Graham Polak allows himself a wry smile when he thinks of the decade that has passed since he came close to death after being hit by a tram in suburban Melbourne.
“Time has flown,” Polak told The Weekend West. “I took a short-cut to try and get somewhere quicker and ultimately it came back and bit me on the arse. I look back and wonder how I could have been so silly to get hit by something stuck on the tracks.”
Polak was in an induced coma for two days, his life in the balance. Just hours before his accident, he had been playing for Richmond against Carlton at the MCG.
A scar on his left temple is the only physical legacy of the collision, which he does not remember, and he still has some short-term memory loss.
“It’s weird the way your brain works and thankfully mine is still working,” he said. “I’m kind of glad I don’t remember much of it, to be honest.”
Doctors told Polak’s family to prepare for the fact he may die. That made it even more remarkable when, 420 days later, he was back playing for Richmond, against Hawthorn.
“I had a lot of critics out there saying I wouldn’t make it back,” he said. “In a sense, I pretty much just said, ‘Up yours, I’m going to make it’, and thankfully I did. I’m not one to shy away and I like to prove people wrong. Ultimately, the accident broke me, but it also made me stronger.”
He played again the next week against West Coast alongside Ben Cousins, who was confronting the Eagles at home in Perth for the first time since they sacked him in 2007. “It was like a marching band when we came back into Perth,” he joked.
Polak, a No.4 draft pick for the Fremantle Dockers before he was traded to Richmond, admitted to crying when he had to retire in 2011 after several bouts of concussion while playing in the WAFL with East Perth.
Polak’s then girlfriend, Alyce — now his wife, and mother of their two daughters and with another baby due this year — recalled the harrowing time wondering if he was ever going to wake up.
“Obviously they have to prepare you for the worst,” Mrs Polak said. “Everyone around me was so happy that he was still alive, but for me it was just like, ‘This is my future husband. I need him to be able to walk. I need him to be able to talk’. Just the fear of the unknown was the worst thing.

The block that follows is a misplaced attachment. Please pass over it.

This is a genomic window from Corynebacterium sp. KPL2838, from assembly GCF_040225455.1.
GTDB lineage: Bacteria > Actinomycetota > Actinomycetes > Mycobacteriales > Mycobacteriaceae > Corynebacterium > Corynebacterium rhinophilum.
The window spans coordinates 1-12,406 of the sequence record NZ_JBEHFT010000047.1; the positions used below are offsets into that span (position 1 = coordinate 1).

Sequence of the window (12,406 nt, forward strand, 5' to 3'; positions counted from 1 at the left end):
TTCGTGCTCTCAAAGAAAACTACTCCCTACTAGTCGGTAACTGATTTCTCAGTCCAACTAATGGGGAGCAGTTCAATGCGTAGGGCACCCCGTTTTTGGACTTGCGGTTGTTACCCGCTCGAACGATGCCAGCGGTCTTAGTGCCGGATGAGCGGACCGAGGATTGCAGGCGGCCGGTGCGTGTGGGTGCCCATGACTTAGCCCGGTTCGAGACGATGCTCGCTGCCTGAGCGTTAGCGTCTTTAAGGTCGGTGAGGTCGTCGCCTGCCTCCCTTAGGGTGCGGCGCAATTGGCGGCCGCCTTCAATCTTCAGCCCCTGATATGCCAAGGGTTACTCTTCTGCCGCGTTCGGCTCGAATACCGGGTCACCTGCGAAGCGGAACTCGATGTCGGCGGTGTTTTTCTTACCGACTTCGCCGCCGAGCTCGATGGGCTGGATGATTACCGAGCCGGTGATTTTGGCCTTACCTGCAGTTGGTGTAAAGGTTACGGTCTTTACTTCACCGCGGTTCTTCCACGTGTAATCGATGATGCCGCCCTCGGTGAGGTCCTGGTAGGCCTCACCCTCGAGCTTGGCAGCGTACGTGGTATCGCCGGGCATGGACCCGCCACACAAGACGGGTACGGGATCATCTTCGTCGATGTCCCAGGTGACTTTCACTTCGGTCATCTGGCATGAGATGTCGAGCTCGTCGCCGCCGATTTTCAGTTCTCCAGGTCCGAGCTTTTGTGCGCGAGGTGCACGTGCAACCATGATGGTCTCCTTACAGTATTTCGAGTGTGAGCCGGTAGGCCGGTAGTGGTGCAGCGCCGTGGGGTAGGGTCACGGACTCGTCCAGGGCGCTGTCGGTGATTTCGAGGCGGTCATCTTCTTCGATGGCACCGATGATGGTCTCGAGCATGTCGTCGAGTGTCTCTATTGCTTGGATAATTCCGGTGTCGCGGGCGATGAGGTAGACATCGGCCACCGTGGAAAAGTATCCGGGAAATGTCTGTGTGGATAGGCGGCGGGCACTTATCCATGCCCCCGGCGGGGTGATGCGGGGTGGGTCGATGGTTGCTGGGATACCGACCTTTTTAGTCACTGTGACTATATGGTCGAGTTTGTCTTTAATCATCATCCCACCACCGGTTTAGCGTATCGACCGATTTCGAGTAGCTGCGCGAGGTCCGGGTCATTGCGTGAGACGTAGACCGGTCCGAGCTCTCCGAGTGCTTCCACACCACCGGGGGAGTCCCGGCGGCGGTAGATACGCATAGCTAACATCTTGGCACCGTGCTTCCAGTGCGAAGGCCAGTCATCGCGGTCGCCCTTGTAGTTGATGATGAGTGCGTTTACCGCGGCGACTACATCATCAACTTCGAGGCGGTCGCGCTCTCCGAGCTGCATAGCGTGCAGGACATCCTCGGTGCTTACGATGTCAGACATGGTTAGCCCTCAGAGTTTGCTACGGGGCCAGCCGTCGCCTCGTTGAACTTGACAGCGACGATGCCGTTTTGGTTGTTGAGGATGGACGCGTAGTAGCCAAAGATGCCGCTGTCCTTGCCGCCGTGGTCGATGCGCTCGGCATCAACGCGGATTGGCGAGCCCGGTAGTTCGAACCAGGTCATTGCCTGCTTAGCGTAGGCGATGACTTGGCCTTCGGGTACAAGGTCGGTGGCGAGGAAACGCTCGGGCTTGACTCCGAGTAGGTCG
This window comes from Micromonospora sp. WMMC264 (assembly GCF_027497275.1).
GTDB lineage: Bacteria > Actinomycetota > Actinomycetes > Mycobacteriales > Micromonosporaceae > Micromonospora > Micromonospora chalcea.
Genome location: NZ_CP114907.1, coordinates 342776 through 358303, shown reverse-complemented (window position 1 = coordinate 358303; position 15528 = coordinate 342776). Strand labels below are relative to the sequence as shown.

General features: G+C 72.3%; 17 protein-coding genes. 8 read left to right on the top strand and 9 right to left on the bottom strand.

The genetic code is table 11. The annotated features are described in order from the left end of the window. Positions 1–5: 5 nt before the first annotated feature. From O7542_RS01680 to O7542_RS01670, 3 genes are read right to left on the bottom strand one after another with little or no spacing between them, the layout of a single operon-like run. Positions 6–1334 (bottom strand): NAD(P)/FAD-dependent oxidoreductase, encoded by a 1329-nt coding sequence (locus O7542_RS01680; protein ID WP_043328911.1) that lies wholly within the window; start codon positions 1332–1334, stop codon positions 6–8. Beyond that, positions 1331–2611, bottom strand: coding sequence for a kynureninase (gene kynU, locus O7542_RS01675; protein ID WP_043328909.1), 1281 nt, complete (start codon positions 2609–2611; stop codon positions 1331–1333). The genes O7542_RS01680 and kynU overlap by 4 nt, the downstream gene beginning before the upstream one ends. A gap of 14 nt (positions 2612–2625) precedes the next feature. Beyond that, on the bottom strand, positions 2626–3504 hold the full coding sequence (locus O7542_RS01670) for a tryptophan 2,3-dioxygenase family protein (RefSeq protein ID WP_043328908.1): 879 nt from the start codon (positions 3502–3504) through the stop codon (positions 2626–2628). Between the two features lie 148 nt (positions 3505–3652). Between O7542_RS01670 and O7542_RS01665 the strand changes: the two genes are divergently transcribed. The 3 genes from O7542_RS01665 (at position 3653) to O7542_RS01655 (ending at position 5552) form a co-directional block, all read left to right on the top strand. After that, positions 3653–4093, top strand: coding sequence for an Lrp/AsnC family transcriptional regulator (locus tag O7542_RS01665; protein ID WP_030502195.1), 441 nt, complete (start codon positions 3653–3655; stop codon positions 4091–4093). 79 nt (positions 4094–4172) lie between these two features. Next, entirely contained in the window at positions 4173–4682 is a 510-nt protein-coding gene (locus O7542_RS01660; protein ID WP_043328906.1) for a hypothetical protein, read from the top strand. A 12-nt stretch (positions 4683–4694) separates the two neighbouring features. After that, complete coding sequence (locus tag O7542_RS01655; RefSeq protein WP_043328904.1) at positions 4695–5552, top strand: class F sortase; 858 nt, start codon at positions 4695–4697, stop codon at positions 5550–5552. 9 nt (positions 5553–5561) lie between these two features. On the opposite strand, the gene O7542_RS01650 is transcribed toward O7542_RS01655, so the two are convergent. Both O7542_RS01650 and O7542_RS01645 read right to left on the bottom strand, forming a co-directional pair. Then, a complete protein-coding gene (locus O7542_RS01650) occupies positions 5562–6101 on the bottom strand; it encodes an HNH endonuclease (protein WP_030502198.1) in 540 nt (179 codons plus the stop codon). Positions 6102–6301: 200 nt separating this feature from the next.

“It’s just amazing how far he’s come and so much has happened in the past 10 years. We’ve got married and had kids and moved back to Perth. It’s hard to believe it was 10 years ago.”
Victoria’s Transport Accident Commission ran physical and psychological tests on Polak, now a fly-in, fly-out worker in the State’s north, a year after his accidents to document his recovery.
The 34-year-old said he felt indebted to his doctors, family, friends and the Richmond Football Club for their work and support.
But it was his wife who had been his rock as he struggled to get his life back on track.
“I don’t reckon I would be here and this stable if it wasn’t for her and deep down I truly mean that,” he said. “She didn’t leave my side and was there every day.
“It motivated me to get back to living.”
The couple were in the MCG stands when several of his former Richmond teammates became premiership players last year.
“I’ve grown so much since back in those days when I was probably a little bit sillier than I am now,” he laughed.
“Now I’ve got two kids who are my world and and another baby on the way, it’s all made me grow up a lot quicker. I’m happy to be here sharing it with everyone else.
“I don’t really live too much in the past, I’m all about the future now. We’ve had our rides, up and downs, and I’m just thankful I’m still here. I can look back now and say we’ve made it and there are a few more years that I want to live.
“I don’t take life for granted because it can end like that (clicking his fingers). Thankfully that night, it wasn’t my turn to go. You’ve only got one life, don’t ruin it.”